Publications by authors named "Mowafa Househ"

141 Publications

A comprehensive overview of the COVID-19 literature: A machine learning-based bibliometric analysis.

J Med Internet Res 2020 Nov 24. Epub 2020 Nov 24.

College of Science and Engineering, Hamad Bin Khalifa University, A 105 H, LAS Building, Education City, Doha, QA.

Background: Shortly after the emergence of the novel coronavirus disease (COVID-19), researchers rapidly mobilized to study numerous aspects of the disease such as its evolution, clinical manifestations, effects, treatments, and vaccination. This led to a rapid increase in the number of COVID-19-related publications. Identifying trends and areas of interest using traditional review methods (e.g., scoping review and systematic reviews) for such a large domain area is challenging.

Objective: We aimed to conduct an extensive bibliometric analysis to provide a comprehensive overview of the COVID-19 literature.

Methods: We used the COVID-19 Open Research Dataset (CORD-19) that consists of large number of articles related to all coronaviruses. We used machine learning method to analyze most relevant COVID-19 related articles and extracted most prominent topics. Specifically, we used clustering algorithm to group articles based on similarity of their abstracts to identify the research hotspots and current research directions. We have made our software accessible to the community via GitHub.

Results: Of the 196,630 publications retrieved from the database, we included 28,904 in the analysis. The mean number of weekly publications was 990 (SD=789.3). The country that published the highest number of articles was China (n=2,950). The largest number of documents was published in BioRxiv. Lei Liu affiliated in the Southern University of Science and Technology in China published the highest number of documents (n=46). Based on titles and abstracts alone, we were able to identify 1,515 surveys, 733 systematic reviews, 512 cohort studies, 480 meta-analyses, 362 randomized control trials. We identified 19 different topics addressed by the included studies. The most dominant topic was public health response followed by clinical care practices during COVID-19, its clinical characteristics and risk factors, and epidemic models for its spread.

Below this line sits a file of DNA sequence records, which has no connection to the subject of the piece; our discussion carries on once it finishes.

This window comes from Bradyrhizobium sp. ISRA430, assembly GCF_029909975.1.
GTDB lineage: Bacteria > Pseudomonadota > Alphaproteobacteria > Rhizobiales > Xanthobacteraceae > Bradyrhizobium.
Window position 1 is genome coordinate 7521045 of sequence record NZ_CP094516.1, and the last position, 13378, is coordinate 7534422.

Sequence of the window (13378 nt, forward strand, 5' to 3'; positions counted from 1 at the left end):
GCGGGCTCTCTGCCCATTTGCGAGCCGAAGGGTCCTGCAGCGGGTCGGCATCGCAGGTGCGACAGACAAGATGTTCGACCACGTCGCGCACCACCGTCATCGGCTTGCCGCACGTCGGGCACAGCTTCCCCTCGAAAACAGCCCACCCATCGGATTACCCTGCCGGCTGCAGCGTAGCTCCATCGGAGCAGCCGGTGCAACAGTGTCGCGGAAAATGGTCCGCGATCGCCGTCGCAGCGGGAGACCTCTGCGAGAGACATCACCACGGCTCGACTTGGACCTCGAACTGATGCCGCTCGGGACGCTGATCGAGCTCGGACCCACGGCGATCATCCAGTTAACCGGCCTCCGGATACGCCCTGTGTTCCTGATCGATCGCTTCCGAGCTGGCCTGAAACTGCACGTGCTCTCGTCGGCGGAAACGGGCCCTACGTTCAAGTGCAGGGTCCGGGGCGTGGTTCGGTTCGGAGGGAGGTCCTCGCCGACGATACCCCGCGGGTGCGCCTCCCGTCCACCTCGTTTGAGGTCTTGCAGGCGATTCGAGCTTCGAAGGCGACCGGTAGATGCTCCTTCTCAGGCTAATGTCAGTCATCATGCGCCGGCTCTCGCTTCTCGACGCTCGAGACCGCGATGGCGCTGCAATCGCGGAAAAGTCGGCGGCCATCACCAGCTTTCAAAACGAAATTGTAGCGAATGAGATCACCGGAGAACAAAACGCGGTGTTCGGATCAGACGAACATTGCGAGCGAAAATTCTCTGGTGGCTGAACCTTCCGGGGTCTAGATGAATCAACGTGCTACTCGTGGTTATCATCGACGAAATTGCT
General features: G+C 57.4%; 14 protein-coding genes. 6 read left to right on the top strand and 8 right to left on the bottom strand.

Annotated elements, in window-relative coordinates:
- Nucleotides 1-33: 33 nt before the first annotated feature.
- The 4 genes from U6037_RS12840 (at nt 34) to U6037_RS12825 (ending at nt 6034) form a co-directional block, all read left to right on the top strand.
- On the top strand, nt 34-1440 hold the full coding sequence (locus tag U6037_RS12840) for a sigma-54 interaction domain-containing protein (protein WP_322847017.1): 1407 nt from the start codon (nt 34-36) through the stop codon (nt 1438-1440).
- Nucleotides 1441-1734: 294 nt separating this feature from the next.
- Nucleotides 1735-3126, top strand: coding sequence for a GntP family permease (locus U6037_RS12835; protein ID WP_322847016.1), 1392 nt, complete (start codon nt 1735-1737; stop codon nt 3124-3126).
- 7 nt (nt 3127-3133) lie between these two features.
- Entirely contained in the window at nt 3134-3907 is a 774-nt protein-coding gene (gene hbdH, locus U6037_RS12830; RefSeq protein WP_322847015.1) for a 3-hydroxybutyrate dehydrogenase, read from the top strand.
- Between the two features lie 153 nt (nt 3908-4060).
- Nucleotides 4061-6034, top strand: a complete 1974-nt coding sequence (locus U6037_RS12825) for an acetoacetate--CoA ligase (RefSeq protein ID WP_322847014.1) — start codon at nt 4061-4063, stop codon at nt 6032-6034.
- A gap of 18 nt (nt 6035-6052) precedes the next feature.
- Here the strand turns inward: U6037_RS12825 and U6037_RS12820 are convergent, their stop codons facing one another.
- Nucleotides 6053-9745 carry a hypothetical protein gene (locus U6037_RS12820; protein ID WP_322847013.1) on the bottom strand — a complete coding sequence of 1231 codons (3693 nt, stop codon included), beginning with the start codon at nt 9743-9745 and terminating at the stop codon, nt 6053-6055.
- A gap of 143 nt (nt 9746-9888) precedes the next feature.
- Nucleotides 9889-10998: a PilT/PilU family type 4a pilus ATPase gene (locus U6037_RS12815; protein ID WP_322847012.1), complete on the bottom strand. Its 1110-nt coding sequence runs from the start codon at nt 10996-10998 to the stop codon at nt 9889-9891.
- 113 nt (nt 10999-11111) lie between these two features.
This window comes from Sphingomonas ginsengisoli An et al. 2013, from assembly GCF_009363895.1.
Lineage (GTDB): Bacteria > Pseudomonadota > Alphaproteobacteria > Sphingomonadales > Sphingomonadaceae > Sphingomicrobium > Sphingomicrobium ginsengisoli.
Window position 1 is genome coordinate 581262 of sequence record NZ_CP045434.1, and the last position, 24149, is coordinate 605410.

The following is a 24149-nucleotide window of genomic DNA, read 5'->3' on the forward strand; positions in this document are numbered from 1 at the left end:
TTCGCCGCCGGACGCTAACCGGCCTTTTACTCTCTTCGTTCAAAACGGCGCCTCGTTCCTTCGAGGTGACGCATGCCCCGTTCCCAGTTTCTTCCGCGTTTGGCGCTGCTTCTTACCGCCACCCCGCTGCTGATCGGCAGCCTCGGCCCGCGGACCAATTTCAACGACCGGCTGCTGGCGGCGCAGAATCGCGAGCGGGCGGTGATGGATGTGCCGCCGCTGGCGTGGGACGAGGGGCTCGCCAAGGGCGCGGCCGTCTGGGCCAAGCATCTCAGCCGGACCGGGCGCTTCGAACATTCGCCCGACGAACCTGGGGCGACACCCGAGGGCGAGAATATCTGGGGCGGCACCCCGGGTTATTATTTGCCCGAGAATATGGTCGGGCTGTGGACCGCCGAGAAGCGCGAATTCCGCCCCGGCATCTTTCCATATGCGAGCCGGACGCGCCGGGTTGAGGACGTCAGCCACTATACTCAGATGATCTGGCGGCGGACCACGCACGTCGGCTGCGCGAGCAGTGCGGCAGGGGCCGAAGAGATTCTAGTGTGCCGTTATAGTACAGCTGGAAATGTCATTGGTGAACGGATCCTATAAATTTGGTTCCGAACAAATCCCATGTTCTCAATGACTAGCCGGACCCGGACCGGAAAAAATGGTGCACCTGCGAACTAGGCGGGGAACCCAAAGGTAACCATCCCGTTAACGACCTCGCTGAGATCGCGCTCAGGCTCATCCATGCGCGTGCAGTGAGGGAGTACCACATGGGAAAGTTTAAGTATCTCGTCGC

Conclusions: We provided an overview of the COVID-19 literature and identified current hotspots and research directions. Our findings can be useful for the research community to help prioritize research needs, and recognize leading COVID-19 researchers, institutes, countries, and publishers. This study showed that an AI-based bibliometric analysis has the potential to rapidly explore large corpora of academic publications during a public health crisis. We believe that this work can be used to analyze other eHealth related literature to help clinicians, administrators and policy makers to have a holistic view of the literature and be able to categorize the different topics of existing research for further analysis. It can be further scaled, for instance in time, to clinical summary documentation. Publishers should avoid noise in the data by developing a way to trace the evolution of individual publications and unique authors.